Isaiah 25:8

Hebrew Bible

6 The Lord of Heaven’s Armies will hold a banquet for all the nations on this mountain. At this banquet there will be plenty of meat and aged wine—tender meat and choicest wine. 7 On this mountain he will swallow up the shroud that is over all the peoples, the woven covering that is over all the nations; 8 he will swallow up death permanently. The Sovereign Lord will wipe away the tears from every face, and remove his people’s disgrace from all the earth. Indeed, the Lord has announced it! 9 At that time they will say, “Look, here is our God! We waited for him, and he delivered us. Here is the Lord! We waited for him. Let’s rejoice and celebrate his deliverance!”

Revelation 7:17

New Testament

15 For this reason they are before the throne of God, and they serve him day and night in his temple, and the one seated on the throne will shelter them. 16 They will never go hungry or be thirsty again, and the sun will not beat down on them, nor any burning heat, 17 because the Lamb in the middle of the throne will shepherd them and lead them to springs of living water, and God will wipe away every tear from their eyes.

 Notes and References

"... Revelation employs biblical language and imagery in every chapter, but the author never quotes texts exactly. In some cases he paraphrases a biblical passage rather closely (e.g., Hosea 10:8/Revelation 6:16; Isaiah 25:8/Revelation 7:17), but often the connections are less direct. Some studies note nearly three hundred possible allusions to Scripture in Revelation, yet a precise number is difficult to determine because it is not always clear what qualifies as an allusion. Moreover, a single passage in Revelation may combine elements from several biblical texts, as in the proclamation of God as holy and almighty (Revelation 4:8/Isaiah 6:3; Amos 3:13), or may recall expressions that appear in similar forms in multiple passages of Scripture, such as the promise of God dwelling among people in a covenant relationship. The clearest and most frequent allusions are to the books of Isaiah, Ezekiel, Daniel, and Psalms, but the writer also draws on all the books in the Pentateuch, along with Samuel, Kings, Job, Proverbs, Jeremiah, Hosea, Joel, Amos, Micah, Nahum, Zephaniah, and Zechariah. Some scholars note possible allusions to passages in Judges, Esther, Song of Solomon, Ecclesiastes, Habakkuk, and Malachi, though these are less apparent ..."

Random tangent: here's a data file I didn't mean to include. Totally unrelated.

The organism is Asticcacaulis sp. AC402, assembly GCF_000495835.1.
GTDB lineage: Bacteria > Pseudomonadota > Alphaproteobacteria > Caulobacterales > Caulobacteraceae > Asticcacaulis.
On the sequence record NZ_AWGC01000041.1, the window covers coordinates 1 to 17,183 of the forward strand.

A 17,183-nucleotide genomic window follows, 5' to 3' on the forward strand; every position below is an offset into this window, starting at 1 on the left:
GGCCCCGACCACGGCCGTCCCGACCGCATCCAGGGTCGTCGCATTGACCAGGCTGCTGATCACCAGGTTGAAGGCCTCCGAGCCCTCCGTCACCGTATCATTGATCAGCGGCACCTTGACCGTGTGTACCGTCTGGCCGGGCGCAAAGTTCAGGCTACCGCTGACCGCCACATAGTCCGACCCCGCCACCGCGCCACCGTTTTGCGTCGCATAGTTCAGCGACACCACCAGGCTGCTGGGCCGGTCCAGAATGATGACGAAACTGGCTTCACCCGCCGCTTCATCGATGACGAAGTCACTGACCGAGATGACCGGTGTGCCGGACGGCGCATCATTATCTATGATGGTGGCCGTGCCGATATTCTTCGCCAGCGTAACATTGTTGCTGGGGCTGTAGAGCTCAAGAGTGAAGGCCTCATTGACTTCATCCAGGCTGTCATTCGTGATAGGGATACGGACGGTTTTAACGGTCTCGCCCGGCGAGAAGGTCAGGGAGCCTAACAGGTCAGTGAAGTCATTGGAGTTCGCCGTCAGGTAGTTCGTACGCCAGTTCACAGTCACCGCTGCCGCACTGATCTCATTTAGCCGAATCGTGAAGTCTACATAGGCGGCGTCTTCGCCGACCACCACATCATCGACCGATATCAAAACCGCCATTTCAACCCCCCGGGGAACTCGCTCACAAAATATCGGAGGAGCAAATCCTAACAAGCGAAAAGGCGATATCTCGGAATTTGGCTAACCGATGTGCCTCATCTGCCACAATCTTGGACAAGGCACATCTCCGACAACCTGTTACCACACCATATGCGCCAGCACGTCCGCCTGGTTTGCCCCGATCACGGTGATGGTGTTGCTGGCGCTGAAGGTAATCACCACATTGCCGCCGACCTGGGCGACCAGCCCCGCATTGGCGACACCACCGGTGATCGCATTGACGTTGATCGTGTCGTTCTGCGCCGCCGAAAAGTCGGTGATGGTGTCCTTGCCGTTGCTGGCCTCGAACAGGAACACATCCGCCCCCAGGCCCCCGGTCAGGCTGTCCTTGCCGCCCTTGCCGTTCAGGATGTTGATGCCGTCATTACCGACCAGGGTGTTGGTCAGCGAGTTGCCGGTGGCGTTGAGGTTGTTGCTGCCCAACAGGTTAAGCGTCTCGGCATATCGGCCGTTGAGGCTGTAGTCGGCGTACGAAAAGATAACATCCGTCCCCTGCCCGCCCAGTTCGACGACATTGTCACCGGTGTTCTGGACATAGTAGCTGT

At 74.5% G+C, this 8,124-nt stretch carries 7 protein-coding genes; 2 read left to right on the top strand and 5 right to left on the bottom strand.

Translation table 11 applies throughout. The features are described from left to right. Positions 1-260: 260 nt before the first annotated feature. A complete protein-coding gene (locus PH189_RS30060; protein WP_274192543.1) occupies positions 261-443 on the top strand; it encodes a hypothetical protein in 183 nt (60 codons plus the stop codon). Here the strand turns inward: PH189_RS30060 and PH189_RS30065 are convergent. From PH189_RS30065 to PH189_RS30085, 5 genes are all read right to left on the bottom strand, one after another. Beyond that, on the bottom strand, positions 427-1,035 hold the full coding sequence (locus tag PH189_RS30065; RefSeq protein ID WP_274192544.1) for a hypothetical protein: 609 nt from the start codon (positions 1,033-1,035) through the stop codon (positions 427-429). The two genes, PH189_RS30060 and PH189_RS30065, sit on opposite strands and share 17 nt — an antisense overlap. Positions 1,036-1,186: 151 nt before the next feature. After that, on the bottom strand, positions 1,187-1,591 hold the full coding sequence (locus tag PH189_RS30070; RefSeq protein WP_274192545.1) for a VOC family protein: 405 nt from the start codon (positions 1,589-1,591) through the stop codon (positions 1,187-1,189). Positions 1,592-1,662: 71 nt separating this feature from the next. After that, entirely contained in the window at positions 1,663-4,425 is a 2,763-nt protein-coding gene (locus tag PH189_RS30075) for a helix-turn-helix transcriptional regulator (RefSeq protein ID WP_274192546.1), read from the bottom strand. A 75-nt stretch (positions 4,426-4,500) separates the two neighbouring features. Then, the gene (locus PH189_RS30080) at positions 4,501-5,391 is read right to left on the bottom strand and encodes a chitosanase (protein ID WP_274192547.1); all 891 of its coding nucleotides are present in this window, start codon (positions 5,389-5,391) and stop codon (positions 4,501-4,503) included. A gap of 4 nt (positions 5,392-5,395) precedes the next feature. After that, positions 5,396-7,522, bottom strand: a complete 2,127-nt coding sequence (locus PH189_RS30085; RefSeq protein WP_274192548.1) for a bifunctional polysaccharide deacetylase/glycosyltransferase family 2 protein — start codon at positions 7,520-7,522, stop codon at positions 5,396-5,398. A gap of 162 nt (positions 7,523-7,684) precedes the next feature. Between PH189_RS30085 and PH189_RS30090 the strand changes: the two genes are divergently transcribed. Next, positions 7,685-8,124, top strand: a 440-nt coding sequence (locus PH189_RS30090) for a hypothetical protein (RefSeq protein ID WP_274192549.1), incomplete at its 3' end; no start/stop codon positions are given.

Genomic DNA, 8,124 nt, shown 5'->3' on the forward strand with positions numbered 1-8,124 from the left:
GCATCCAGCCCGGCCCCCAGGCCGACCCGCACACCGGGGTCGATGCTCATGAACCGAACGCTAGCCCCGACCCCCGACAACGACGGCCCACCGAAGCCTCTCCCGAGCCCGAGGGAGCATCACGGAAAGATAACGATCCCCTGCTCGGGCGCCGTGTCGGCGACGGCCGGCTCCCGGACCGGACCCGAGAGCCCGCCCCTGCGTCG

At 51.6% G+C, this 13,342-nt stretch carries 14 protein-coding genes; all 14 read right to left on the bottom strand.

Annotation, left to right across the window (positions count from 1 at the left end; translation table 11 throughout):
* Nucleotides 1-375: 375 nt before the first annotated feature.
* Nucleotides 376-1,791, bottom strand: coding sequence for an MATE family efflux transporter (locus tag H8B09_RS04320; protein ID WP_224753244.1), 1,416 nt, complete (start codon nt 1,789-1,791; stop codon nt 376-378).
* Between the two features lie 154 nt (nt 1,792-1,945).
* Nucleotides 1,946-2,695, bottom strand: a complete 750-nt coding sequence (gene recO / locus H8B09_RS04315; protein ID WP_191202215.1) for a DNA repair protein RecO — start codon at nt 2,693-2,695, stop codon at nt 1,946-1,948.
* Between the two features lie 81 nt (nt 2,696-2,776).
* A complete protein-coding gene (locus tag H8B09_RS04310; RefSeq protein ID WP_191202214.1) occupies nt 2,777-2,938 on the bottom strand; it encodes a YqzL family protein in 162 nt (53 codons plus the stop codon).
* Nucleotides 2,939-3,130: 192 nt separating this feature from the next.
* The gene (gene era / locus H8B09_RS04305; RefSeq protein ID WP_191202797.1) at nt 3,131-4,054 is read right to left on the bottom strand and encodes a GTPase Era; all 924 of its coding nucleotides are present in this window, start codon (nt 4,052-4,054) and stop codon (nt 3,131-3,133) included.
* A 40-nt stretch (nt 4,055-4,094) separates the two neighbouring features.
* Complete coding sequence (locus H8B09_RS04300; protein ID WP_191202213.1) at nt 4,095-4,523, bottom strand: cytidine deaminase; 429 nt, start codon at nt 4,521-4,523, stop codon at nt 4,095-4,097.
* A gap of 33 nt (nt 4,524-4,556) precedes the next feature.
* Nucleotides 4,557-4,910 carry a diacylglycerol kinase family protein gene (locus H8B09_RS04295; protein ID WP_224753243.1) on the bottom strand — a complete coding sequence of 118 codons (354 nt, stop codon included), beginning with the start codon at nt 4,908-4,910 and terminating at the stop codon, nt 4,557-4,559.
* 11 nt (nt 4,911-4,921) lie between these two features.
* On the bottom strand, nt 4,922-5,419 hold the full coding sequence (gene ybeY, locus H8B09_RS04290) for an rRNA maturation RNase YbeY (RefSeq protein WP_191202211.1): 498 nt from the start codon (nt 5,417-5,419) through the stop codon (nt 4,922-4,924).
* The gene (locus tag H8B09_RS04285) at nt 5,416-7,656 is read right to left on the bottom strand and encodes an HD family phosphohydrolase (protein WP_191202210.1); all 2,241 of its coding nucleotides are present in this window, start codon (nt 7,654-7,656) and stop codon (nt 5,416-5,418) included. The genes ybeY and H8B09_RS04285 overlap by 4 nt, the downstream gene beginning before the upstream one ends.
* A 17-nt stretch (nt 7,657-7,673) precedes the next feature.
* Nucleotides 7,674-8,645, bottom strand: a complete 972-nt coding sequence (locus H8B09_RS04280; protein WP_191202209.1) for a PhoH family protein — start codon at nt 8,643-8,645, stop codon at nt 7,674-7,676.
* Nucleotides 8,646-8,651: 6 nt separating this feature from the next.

Koester, Craig R. Revelation: A New Translation with Introduction and Commentary (p. 123) Yale University Press, 2014

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